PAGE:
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[LLD][COFF] Fix missing MergeChunk::Instances cleanup in COFF::link()
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Authored by blackhole12 on Jun 7 2019, 8:31 PM.

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Summary

When calling COFF::link() with CanExitEarly set to false, the function needs to clean up several global variable caches to ensure that the next invocation of the function starts from a clean slate. The MergeChunk::Instances cache is missing from this cleanup code, and as a result will create nondeterministic memory access errors and sometimes infinite loops due to invalid memory being referenced on the next call to COFF::link().

This fix simply calls MergeChunk::Instances.clear() before exiting the function.

An additional review of the COFF library was made to try and find any other missing global caches, but I was unable to find any other than MergeChunk. Someone more familiar with the global variables might want to do their own check.

This fix was made to support inNative's .wast script compiler, which must build multiple incremental builds. It relies on statically linking LLD because the entire compiler must be a single statically embeddable library, thus preventing it from being able to call LLD as a new process.

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blackhole12 created this revision.Jun 7 2019, 8:31 PM
Herald added a project: Restricted Project. · View Herald TranscriptJun 7 2019, 8:31 PM
ruiu accepted this revision.Jun 10 2019, 12:50 AM
ruiu added a subscriber: ruiu.

LGTM

Yes, I suspect that there are other globals that are not reset between multiple executions of this linker.

As to how to invoke the linker as a separate process, I wonder if you can run your compiler as a new subprocess of the compiler. If you can do that, you can invoke the linker with a special option to call lld::link immediately on process startup, which effectively transforms your compiler to a linker. This way, you still have to statically link lld to your compiler, but you can run the linker as a separate child process, which is generally preferred because bad thing like this or unknown bugs in the linker doesn't harm your compiler.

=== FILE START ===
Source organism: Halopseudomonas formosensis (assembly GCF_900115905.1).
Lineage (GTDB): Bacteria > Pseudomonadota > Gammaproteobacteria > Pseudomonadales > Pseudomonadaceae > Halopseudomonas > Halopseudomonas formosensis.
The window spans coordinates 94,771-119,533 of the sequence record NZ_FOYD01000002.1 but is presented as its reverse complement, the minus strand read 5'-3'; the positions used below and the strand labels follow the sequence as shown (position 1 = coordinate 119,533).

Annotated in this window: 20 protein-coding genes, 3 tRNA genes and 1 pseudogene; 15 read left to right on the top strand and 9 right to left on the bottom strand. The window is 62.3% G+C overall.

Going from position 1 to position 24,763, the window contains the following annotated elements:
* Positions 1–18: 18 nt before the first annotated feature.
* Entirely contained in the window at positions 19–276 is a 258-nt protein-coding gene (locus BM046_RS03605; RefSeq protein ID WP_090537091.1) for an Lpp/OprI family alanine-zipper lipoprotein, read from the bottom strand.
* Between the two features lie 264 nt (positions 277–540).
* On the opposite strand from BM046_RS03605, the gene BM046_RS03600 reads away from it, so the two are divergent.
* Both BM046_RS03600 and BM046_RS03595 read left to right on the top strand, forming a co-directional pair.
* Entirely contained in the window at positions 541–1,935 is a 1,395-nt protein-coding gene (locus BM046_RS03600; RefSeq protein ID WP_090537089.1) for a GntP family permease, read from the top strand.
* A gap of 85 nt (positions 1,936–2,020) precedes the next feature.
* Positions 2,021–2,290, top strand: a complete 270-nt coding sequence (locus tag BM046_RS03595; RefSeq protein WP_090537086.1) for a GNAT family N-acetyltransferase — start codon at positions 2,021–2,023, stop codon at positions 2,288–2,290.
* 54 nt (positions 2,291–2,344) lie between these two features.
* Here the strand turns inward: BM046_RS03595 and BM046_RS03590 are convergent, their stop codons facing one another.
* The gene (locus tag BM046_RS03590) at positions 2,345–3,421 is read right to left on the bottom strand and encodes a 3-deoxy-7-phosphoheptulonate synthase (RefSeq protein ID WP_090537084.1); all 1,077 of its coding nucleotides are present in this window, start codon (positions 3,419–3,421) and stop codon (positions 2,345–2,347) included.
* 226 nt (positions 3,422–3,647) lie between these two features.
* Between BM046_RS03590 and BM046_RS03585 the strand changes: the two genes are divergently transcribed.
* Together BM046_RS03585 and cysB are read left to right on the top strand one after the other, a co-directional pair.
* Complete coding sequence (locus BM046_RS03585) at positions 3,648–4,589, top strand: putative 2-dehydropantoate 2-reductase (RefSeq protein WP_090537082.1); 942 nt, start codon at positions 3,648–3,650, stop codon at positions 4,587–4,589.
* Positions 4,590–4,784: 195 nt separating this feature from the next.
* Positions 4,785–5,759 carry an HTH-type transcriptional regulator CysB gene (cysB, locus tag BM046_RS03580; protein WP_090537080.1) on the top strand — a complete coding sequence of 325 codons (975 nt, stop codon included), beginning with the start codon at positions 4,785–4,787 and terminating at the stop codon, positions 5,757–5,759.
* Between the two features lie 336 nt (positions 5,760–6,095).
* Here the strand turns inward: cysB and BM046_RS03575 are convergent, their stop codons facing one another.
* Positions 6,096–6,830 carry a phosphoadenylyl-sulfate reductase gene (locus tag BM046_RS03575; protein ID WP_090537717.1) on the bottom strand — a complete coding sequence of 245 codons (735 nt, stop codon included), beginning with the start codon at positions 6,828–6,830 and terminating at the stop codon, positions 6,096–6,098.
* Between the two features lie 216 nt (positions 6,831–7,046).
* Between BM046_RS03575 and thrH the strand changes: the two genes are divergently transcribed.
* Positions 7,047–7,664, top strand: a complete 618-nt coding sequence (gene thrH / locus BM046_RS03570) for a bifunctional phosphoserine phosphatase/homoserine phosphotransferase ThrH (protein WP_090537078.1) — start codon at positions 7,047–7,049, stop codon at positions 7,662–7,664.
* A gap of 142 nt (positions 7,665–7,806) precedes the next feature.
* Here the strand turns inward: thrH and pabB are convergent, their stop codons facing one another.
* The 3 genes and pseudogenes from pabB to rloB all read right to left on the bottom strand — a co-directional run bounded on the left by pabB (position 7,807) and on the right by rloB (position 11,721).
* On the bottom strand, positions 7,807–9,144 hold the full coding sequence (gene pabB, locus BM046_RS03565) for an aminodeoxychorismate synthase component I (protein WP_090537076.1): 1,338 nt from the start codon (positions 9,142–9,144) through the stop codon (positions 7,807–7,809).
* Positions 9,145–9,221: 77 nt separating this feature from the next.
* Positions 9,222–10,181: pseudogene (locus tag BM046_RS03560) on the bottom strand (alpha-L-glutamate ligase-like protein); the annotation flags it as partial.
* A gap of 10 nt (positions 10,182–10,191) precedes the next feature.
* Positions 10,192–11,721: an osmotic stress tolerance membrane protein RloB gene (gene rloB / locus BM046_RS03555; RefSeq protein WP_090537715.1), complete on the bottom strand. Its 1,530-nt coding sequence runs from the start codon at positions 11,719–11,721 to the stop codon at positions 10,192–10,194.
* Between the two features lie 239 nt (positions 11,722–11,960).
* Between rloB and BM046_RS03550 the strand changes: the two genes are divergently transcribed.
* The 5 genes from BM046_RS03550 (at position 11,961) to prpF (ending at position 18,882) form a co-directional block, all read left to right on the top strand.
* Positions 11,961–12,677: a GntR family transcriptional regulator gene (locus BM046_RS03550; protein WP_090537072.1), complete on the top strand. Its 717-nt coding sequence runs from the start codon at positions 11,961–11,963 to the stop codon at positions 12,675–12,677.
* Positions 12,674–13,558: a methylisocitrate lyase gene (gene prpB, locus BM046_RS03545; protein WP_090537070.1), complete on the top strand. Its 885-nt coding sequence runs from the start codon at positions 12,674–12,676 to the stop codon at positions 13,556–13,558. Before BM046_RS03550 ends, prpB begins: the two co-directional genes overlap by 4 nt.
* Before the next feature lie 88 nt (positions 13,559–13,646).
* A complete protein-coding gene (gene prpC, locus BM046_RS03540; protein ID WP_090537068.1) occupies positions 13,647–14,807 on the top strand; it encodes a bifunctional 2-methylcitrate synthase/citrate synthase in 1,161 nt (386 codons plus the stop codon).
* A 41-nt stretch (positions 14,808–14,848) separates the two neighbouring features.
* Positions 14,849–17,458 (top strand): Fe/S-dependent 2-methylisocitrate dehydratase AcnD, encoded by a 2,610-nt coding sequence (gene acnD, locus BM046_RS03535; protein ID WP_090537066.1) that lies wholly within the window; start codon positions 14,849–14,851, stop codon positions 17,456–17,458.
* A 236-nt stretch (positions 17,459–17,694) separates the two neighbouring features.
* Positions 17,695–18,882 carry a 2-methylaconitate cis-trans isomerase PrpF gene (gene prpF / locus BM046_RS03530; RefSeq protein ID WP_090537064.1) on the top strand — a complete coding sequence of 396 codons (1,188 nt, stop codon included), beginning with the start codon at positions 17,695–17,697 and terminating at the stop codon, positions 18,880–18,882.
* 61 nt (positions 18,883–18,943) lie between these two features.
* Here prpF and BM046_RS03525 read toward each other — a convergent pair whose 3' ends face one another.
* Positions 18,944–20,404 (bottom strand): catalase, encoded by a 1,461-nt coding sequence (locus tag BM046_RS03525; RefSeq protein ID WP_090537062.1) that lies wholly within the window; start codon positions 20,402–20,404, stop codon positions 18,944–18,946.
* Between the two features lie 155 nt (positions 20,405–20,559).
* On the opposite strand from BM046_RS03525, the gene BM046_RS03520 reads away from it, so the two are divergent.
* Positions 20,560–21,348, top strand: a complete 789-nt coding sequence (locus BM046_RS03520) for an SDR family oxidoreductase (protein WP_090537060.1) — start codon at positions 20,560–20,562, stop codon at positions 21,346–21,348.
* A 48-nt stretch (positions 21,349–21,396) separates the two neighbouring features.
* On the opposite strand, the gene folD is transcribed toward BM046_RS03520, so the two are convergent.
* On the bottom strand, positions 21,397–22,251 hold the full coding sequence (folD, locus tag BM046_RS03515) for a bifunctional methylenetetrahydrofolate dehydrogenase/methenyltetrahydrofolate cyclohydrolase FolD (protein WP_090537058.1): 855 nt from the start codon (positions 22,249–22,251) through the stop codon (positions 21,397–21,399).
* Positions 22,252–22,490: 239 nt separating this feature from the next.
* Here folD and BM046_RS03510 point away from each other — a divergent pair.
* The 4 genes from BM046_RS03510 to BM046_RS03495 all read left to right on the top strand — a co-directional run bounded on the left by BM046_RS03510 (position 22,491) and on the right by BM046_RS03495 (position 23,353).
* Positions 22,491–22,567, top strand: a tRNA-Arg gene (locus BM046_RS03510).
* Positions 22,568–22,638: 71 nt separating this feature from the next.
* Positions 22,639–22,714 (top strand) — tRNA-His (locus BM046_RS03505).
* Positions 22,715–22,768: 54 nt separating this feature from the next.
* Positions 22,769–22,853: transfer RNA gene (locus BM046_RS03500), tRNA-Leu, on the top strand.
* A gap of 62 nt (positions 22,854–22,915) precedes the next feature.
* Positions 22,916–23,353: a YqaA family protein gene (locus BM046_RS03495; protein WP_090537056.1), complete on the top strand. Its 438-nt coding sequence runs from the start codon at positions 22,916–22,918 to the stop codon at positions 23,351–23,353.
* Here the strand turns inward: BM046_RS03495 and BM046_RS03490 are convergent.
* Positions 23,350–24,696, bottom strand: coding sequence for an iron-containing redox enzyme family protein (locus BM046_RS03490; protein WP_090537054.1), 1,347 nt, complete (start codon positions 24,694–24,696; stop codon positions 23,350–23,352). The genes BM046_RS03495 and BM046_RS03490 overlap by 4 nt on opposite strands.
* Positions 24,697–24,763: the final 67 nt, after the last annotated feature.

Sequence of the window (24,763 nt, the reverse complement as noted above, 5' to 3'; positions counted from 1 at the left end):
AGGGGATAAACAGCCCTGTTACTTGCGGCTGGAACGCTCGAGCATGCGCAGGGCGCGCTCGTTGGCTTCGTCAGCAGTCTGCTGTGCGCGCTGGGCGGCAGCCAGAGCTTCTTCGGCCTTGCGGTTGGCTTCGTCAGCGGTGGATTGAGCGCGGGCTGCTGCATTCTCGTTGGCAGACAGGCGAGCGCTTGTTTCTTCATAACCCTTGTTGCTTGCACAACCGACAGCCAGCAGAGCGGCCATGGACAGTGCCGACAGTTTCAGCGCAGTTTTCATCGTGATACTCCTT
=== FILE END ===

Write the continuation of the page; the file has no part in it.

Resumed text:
This revision is now accepted and ready to land.Jun 10 2019, 12:50 AM
ruiu added a comment.Jun 10 2019, 12:51 AM

LGTM

Yes, I suspect that there are other globals that are not reset between multiple executions of this linker.

As to how to invoke the linker as a separate process, I wonder if you can run your compiler as a new subprocess of the compiler. If you can do that, you can invoke the linker with a special option to call lld::link immediately on process startup, which effectively transforms your compiler to a linker. This way, you still have to statically link lld to your compiler, but you can run the linker as a separate child process, which is generally preferred because bad thing like this or unknown bugs in the linker doesn't harm your compiler.

s/you can invoke the linker with a special option/you can invoke the compiler with a special option/

That is not an acceptable solution. This compiler is an embedded, statically linked library that can be used by other programs. It is not a standalone compiler. If the library is statically linked, there is literally no way to start a new process without forcing every single user of my library to support their own program being called with a special option for the sole purpose of invoking a linker. Since one of the intended uses, for example, is a game engine script library, which would compile a webassembly script for a map, this compilation process cannot require the game to support calling it's own executable, or link the script engine as a DLL for the sole purpose of having the script engine then load it's own DLL in a new process. These are not reasonable restrictions to have on what is supposed to be a self-contained compiler.

The correct fix is to ensure that the global caches are cleared properly. Even better, perhaps the global variables should all be gathered in the same place instead of being sprinkled around in random locations. There are many, many reasonable ways that the LLD codebase could be cleaned up to support being called as a library, and I don't think it's an unreasonable expectation. If LLD is not interested in this, I will simply continue fixing these bugs as I find them.

ruiu added a comment.Jun 10 2019, 2:04 AM

I was not trying to force you to use lld in some particular way. I was just trying to help you by suggesting one solution that might work for some use cases, and I didn't know that that wouldn't work for you. If it doesn't work for you, you can continue using lld as a library as you are already doing. We support that as well, and a bug like this should be fixed.

As to "clean up", I honestly don't think that lld's code is that bad. We use global variables, and there are pros and cons about that, but the design decision to use them was carefully made. This is not a quick dirty hack or something like that.

By the way thank you for fixing this bug. Feel free to send more patches if you find any bugs.

ruiu added a comment.Jun 10 2019, 3:04 AM

Do you have a commit access?

I do not have access to anything. The only repo I currently have cloned is my fork of the official git repository.

ruiu added a comment.Jun 10 2019, 3:21 AM

Got it. I'll commit this patch on behalf of you.

This revision was automatically updated to reflect the committed changes.